09 Septmber 2012
Metrorail responds to DA statement on railway deaths
The tragedy of the two women hit by a train on Thursday afternoon outside Kuilsrivier in Cape Town is regrettable and we send our condolences to their families and loved ones. It is equally tragic that the Honourable Ian Ollis of the DA has chosen to trivialise this matter and use it as a diversion from the real safety challenges within the rail environment. Any suggestion that the Group CEO of Prasa, Lucky Montana, should, in any way be held responsible for this tragedy is at best sensationalist and at worst malicious, and is rejected with the contempt it deserves.
The behaviour of the public within and around the rail environment remains one of the most pervasive challenges we deal with on a day to day basis, which is further exarcebated by the proliferation of settlements along the railway line. Thursday’s tragedy happened within less than 100 meters of a pedestrian bridge and in an area demarcated by cement palisade fencing. Metrorail continues to repair fences at a huge cost. Despite these efforts, vandalism remains high and constant maintenance is costly. It is equally not viable to fence every kilometre of the 2,200km of railway track in the Metrorail environment.
Encroachment of settlements on the rail reserve poses a serious safety risk and is by no means a problem created by Metrorail, but rather a challenge local government has to deal with. It is on that basis that we continue to work very closely with local government to address this challenge.
In the Western Cape alone, we spent R6m in 2011/12 to mend or replace damaged fencing. This year a R5,6m provision has been made for replacement of section fencing in the region as part of our Safety Improvement Programme within the rail reserve. The Western Cape Department of Roads and Transport, under the supportive leadership of MEC Robin Carlisle, has made available a further R4,5m to erect fencing in high risk areas. Furthermore the City of Cape Town is also working closely with us in addressing these challenges. This is a commendable step and a positive response to our call for effective partnerships to improve safety in our environment. Partnerships with other organs of state is critical in dealing with the challenge of encroachment of settlements on the rail reserve, which impose safety challenges. It must be noted that Metrorail has spent over R500m on measures to improve safety and security in its environment. It is rather unfortunate that the Honourable Ian Ollis has elected to overlook the role that the respective organs of state have to play in addressing this challenge as well as the serious strides we have made through the partnership with the City of Cape Town, amongst others, and the fact that human settlement is a local government competency, not Metrorail.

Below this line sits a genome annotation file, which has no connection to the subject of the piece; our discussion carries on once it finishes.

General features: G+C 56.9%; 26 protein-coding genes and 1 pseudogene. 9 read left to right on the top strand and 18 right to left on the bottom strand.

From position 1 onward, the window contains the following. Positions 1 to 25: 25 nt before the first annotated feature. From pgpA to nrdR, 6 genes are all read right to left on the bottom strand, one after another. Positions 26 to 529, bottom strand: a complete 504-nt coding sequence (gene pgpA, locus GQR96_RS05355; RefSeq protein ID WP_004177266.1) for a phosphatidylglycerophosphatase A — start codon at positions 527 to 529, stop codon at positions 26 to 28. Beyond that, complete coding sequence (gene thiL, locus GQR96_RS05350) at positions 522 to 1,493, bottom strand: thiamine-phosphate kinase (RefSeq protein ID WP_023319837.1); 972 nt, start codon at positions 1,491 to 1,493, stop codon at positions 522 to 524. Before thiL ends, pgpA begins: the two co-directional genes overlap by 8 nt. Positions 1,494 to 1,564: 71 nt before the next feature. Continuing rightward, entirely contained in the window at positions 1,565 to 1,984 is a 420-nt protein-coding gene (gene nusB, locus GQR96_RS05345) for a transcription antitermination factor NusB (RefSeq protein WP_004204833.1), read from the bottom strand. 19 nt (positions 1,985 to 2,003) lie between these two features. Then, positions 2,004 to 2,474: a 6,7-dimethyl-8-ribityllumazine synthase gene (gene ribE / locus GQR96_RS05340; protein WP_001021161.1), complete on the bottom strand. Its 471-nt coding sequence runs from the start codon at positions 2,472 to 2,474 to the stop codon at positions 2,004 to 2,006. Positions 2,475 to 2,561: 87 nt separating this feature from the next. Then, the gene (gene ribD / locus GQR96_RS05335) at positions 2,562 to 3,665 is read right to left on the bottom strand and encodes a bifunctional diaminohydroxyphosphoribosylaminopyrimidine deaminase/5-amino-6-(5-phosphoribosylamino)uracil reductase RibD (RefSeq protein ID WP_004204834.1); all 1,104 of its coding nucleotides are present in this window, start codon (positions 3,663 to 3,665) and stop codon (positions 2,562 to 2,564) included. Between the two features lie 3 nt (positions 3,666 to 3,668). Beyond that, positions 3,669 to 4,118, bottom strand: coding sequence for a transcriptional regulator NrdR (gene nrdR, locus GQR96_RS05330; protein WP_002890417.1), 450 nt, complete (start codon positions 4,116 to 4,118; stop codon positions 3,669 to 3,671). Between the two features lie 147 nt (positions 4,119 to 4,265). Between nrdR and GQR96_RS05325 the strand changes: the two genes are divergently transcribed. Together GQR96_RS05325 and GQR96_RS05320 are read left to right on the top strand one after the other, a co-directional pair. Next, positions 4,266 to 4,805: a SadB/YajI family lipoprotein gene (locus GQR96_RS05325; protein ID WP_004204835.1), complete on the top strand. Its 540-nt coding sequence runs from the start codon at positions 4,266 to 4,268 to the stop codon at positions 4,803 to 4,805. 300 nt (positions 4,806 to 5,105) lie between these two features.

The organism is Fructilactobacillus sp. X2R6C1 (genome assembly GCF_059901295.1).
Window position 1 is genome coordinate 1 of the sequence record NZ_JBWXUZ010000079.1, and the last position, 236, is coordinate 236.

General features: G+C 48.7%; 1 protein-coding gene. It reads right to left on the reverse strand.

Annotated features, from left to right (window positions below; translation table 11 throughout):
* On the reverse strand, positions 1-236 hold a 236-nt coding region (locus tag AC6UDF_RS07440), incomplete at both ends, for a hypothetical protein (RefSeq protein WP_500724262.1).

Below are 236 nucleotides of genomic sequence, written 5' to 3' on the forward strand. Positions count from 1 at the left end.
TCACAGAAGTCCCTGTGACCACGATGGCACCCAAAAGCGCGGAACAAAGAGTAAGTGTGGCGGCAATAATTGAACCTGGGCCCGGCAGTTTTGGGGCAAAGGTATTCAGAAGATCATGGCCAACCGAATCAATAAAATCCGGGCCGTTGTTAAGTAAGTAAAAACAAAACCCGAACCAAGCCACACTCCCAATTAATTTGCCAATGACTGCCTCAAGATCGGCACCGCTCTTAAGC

It is equally disappointing that incorrect, headline-grabbing statistics are being brandied about in an alarmist fashion, which does nothing for our concerted efforts to improve safety in the commuter rail environment. It should be noted that more than 90% of fatalities in the rail environment are as a result of unsafe behavior of members of the public who are not even passengers in our trains. These would include people who cross the railway line at illegal crossings and road users who disregard safety warnings at level crossing. The recent conviction of a taxi driver whose unsafe behavior led to the death of innocent school children is but one example. It is therefore ridiculous to apportion blame to Metrorail on such cases.
We have spent the last two week in Cape Town interacting with communities as part of our ongoing safety awareness campaign, which, amongst others, focuses at educating the public about safe behavior within and around the rail environment. We continue to appeal to the public and commuters to behave in a manner that enhances safety in our environment and must desist from behavior that places theirs and the lives of others at risk.
We will extend an invitation to the Honourable Ollis to take him on a tour of the central line in Cape Town where he will witness first-hand the seriousness of the challenge posed by encroachment of settlements on the rail reserve and how these translate to safety challenges. He must also appreciate that other spheres of government and relevant organs of state have a critical role to play if we are to succeed in dealing with the challenges.
Metrorail remains committed to ensuring that we continue to improve safety in our environment and strengthen partnerships with all relevant stakeholders and organs of state to realise this noble objective. Passing the buck and apportioning blame will not solve our problems. It is only through meaningful partnerships with relevant stakeholders that we will find lasting solutions to the safety challenges in the railway environment.
30 Wolmarans Street